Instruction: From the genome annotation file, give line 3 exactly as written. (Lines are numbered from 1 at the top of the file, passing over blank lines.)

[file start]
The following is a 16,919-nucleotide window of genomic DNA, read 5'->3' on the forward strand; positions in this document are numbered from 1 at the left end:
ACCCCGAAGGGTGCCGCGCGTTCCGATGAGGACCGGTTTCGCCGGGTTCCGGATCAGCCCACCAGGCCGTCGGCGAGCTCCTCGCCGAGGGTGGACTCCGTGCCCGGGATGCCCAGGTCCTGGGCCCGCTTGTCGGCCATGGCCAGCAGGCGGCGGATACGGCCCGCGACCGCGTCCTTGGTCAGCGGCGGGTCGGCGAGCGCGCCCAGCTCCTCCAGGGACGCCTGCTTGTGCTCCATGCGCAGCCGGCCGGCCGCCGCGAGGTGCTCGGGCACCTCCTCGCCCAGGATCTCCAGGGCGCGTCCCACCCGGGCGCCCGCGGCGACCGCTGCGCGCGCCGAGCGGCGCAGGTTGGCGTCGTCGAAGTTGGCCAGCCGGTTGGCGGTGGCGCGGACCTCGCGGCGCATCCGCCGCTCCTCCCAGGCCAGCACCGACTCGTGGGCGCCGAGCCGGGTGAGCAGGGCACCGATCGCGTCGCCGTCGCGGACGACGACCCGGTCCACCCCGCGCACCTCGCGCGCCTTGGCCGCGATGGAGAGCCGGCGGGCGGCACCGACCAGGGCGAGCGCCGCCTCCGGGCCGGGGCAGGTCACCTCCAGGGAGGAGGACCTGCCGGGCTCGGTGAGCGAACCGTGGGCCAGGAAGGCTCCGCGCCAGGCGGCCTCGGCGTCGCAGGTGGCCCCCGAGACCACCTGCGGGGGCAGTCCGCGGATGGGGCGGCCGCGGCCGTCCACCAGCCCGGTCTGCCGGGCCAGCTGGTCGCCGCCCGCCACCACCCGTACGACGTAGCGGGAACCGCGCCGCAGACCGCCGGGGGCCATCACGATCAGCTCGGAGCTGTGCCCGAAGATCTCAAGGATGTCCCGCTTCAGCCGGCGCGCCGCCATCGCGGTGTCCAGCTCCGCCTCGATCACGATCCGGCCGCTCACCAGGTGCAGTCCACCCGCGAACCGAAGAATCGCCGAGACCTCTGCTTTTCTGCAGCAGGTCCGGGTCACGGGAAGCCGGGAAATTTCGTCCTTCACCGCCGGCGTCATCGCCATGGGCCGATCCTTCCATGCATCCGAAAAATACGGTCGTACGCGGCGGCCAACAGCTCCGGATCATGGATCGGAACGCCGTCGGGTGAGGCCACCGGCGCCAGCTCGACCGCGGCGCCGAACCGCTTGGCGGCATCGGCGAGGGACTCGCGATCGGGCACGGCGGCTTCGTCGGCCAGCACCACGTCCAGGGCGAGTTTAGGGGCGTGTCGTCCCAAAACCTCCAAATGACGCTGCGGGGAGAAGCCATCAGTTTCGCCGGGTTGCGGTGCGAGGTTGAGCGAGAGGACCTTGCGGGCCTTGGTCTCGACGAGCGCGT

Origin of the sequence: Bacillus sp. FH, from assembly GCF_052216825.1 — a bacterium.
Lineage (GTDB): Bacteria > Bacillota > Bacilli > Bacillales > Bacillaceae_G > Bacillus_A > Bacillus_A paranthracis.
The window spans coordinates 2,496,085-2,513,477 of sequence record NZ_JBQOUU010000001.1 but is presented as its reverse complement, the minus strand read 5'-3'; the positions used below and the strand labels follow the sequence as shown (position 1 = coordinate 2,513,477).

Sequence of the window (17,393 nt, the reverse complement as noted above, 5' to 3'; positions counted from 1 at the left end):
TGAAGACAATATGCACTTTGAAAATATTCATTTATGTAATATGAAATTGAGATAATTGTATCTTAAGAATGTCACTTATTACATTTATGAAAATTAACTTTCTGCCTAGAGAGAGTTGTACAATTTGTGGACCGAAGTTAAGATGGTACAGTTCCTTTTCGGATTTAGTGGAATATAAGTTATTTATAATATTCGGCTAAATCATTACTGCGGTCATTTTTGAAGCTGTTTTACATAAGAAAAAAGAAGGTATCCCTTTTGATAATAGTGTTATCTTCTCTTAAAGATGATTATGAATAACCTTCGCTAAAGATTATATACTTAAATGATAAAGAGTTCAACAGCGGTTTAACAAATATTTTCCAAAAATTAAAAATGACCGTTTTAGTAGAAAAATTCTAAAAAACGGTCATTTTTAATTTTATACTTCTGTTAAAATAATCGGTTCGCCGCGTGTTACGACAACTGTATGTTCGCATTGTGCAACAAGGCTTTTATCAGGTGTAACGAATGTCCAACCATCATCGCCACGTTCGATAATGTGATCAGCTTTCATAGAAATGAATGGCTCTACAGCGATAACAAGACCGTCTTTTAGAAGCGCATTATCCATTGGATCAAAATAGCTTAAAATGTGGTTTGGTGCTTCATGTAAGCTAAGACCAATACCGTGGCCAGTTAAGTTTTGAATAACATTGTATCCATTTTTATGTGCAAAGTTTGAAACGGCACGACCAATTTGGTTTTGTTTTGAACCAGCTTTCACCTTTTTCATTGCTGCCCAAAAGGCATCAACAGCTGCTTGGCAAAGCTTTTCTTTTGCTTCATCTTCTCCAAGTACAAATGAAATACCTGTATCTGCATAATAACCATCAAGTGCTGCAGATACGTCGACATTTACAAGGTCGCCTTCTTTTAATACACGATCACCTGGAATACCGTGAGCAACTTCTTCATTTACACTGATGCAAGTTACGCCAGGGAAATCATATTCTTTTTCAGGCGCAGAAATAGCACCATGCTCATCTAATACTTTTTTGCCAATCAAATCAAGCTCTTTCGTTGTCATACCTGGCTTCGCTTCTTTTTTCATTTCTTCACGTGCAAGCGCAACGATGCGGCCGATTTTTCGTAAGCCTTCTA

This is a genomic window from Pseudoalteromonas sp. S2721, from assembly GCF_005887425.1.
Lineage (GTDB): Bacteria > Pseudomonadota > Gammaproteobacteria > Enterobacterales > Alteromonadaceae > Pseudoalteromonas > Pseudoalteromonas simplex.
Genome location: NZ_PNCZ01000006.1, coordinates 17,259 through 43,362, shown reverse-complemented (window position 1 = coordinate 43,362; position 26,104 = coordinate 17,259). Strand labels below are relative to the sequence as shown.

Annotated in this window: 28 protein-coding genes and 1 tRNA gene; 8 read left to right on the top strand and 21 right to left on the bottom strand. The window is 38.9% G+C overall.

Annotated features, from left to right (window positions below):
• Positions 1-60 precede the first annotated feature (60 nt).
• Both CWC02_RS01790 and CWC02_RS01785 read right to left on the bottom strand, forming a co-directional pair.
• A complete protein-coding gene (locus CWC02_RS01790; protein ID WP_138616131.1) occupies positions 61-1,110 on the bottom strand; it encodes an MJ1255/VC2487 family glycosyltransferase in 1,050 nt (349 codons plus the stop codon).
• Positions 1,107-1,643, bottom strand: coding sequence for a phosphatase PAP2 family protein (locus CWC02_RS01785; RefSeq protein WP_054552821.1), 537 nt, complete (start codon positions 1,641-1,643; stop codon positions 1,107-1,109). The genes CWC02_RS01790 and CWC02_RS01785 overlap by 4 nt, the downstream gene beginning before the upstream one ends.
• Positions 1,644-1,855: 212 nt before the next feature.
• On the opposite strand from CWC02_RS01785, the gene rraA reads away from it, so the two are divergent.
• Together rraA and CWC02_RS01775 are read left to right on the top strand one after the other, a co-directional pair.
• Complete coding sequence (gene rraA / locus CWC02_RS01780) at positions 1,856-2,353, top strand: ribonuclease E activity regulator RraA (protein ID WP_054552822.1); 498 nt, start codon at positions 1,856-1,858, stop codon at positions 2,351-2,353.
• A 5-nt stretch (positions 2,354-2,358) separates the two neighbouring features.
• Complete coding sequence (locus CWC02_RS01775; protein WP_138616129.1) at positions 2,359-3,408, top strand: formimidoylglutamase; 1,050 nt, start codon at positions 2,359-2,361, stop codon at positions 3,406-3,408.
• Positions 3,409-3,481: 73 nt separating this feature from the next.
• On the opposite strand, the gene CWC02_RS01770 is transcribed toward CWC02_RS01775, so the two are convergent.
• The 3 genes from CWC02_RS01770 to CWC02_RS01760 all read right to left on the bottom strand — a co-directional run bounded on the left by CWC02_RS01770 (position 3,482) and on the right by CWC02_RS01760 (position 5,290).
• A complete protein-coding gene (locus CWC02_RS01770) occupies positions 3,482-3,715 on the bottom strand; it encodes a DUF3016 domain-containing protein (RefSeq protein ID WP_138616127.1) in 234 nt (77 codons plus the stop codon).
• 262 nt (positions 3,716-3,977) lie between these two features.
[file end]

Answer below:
Origin of the sequence: Bacillus sp. FH, from assembly GCF_052216825.1 — a bacterium.